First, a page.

Report Says Russia Tried to Win FIFA World Cup Bid With Picasso Painting

Visitors look at a Pablo Picasso painting at a museum in Madrid.

UEFA president Michel Platini was allegedly given a Pablo Picasso painting by a member of Russia's World Cup bid team before a vote that awarded the country the right to host the global football tournament in 2018, a British newspaper said.

The Sunday Times newspaper, which has spent four years investigating the bidding processes for the 2018 and 2022 FIFA World Cups, made the accusations in a dossier submitted to a British parliamentary committee and published Saturday.

In the dossier, The Sunday Times alleged that England's Football Association — which lost out on the right to host the 2018 World Cup to Russia — compiled a "database of intelligence [that suggested] serious corruption in the bidding process."

This same database showed "that the Russia 2018 bid team had lobbied for the support of Michel Platini, the UEFA president and voter, by giving him a painting believed to be a Picasso," according to a copy of the dossier published online.

Michel Platini, a former French international who now heads European football's governing body UEFA, voted in favor of Russia hosting the 2018 football tournament when FIFA's executive committee cast ballots back in 2010.

Citing "well-placed informants within Russia," sources alleged that an unspecified painting believed to be a Picasso was given to Platini ahead of the vote by Vyacheslav Koloskov, a member of Russia's 2018 World Cup bid team.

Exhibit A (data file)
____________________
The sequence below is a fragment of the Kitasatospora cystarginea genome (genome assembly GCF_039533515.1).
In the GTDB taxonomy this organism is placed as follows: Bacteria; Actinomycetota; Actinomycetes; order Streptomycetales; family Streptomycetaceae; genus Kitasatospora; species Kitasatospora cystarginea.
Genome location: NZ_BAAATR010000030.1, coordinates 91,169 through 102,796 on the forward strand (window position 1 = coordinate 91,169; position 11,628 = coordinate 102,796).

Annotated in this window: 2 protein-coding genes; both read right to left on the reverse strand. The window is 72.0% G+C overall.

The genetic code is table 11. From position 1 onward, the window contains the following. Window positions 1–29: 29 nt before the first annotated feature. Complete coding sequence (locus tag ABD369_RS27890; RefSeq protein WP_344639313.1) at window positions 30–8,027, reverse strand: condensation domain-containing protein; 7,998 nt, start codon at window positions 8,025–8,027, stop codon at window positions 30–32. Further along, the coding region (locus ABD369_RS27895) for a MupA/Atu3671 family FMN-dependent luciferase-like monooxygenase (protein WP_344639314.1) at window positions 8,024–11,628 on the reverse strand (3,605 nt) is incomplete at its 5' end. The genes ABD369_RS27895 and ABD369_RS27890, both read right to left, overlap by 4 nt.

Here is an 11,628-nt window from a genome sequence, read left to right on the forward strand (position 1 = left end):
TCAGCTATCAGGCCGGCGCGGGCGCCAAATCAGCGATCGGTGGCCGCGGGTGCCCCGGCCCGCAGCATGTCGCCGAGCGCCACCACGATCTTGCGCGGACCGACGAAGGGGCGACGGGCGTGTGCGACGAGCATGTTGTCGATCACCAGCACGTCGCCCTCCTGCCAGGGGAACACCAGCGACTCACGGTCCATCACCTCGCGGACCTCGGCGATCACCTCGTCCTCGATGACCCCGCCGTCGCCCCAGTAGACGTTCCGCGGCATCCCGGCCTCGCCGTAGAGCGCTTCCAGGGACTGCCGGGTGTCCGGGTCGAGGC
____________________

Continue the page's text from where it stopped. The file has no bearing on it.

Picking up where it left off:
The dossier also quoted a source within the British government as saying "the painting may have come from the vaults of the State Hermitage Museum, which houses numerous works by Picasso."

St. Petersburg's Hermitage Museum hosts some of Picasso's most famous paintings — including the "Guitar and Violin," and the "Absinthe Drinker."

Picasso's paintings are among the most expensive in the world, with one painting "Nude, Green Leaves and Bust," fetching $106.5 million at a Christie's auction in 2010.

No hard evidence for the claims was produced by The Sunday Times, with one source noting: "What you need to remember about this is the way that this was done in Russia is that nothing was written down."

Platini has denied the accusations that he had received a Picasso painting from anyone associated with the Russian bid team, according to the dossier.

A second FIFA executive, Michel D'Hooge from Belgium, was also accused of receiving a painting from Koloskov ahead of the World Cup vote — something he later confirmed to be true. D'Hooge told The Sunday Times that he did not realize the value of the "absolutely ugly" painting's worth and that he had not voted to back Russia's World Cup bid.

The claims are the latest in a series of allegations to have rocked world football's governing body FIFA since its decision to award the 2018 World Cup to Russia and the 2022 World Cup to Qatar.

A two-year report into alleged violations in the bidding processes for the 2018 and 2022 World Cups recently lead FIFA's ethics body to declare that both bids were fair.

But lawyer Michael Garcia, whose report formed the basis of the ethic council's decision, said a day after that announcement that his findings had been misrepresented.

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